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Buddhist Monks Fear Death



(p. C4) A recent paper in the journal Cognitive Science has an unusual combination of authors. A philosopher, a scholar of Buddhism, a social psychologist and a practicing Tibetan Buddhist tried to find out whether believing in Buddhism really does change how you feel about your self--and about death.

The philosopher Shaun Nichols of the University of Arizona and his fellow authors studied Christian and nonreligious Americans, Hindus and both everyday Tibetan Buddhists and Tibetan Buddhist monks.


. . .


The results were very surprising. Most participants reported about the same degree of fear, whether or not they believed in an afterlife. But the monks said that they were much more afraid of death than any other group did.

Why would this be? The Buddhist scholars themselves say that merely knowing there is no self isn't enough to get rid of the feeling that the self is there. Neuroscience supports this idea.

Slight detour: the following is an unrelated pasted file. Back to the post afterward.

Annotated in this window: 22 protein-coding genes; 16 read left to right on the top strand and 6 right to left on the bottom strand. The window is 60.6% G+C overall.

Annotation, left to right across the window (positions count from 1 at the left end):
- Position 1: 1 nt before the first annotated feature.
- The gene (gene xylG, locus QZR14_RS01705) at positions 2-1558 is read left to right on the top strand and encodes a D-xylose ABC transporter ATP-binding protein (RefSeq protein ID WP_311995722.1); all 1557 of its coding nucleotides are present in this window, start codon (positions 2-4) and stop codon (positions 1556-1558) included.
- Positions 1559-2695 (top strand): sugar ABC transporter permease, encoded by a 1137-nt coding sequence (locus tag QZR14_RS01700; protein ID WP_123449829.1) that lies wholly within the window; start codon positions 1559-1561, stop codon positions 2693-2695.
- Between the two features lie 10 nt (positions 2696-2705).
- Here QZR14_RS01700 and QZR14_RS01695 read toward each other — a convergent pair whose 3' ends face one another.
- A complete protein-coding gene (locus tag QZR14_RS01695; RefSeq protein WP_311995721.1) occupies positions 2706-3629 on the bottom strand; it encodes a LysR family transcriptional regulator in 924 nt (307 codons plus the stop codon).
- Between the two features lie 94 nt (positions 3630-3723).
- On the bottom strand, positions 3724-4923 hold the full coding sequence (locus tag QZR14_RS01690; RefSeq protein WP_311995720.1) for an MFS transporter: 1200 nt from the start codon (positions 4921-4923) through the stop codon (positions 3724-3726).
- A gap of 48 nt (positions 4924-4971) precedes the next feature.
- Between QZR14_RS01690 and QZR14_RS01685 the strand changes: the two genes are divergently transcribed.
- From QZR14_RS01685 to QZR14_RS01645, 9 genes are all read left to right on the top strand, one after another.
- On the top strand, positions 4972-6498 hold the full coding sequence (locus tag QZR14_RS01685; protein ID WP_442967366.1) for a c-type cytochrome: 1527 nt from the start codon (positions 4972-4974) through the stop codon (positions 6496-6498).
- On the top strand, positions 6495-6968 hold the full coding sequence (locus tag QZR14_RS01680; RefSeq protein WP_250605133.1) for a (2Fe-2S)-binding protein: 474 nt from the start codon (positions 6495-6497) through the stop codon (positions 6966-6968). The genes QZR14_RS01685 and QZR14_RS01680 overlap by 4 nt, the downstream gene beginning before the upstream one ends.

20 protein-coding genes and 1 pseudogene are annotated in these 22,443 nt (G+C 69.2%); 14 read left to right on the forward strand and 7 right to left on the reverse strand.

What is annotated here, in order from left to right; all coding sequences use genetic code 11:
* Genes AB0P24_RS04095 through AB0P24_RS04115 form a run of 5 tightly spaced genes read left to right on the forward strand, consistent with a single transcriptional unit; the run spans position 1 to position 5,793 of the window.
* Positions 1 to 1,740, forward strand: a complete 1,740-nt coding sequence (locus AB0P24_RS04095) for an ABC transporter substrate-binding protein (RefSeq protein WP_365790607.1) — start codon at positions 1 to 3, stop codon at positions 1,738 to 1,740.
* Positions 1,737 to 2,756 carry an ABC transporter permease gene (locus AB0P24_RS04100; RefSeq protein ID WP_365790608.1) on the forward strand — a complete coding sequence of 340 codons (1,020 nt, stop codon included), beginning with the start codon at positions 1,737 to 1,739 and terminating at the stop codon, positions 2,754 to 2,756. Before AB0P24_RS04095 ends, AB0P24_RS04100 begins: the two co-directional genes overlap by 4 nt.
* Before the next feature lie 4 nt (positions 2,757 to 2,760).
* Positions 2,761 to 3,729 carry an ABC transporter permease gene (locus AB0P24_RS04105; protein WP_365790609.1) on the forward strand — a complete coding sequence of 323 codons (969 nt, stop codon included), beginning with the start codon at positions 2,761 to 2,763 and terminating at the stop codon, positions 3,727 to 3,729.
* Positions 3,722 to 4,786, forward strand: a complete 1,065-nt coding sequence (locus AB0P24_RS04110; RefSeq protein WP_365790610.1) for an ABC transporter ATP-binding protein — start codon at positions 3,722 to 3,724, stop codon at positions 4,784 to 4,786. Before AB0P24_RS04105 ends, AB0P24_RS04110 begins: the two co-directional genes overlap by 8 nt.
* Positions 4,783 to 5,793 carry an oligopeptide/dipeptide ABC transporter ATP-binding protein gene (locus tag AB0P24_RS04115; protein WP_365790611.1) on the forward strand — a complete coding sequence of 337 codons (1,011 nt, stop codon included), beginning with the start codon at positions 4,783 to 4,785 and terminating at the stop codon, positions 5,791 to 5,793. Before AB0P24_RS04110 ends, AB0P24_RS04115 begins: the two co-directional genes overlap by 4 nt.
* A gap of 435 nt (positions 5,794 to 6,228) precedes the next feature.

. . .


Another factor in explaining why these monks were more afraid of death might be that they were trained to think constantly about mortality. The Buddha, perhaps apocryphally, once said that his followers should think about death with every breath. Maybe just ignoring death is a better strategy.



For the full commentary, see:

Alison Gopnik. "Who's Most Afraid to Die? A Surprise." The Wall Street Journal (Saturday, June 9, 2018): C4.

(Note: ellipses added.)

(Note: the online version of the commentary has the date June 6, 2018.)


The print version of the Cognitive Science article discussed above, is:

Nichols, Shaun, Nina Strohminger, Arun Rai, and Jay Garfield. "Death and the Self." Cognitive Science 42, no. S1 (May 2018): 314-32.






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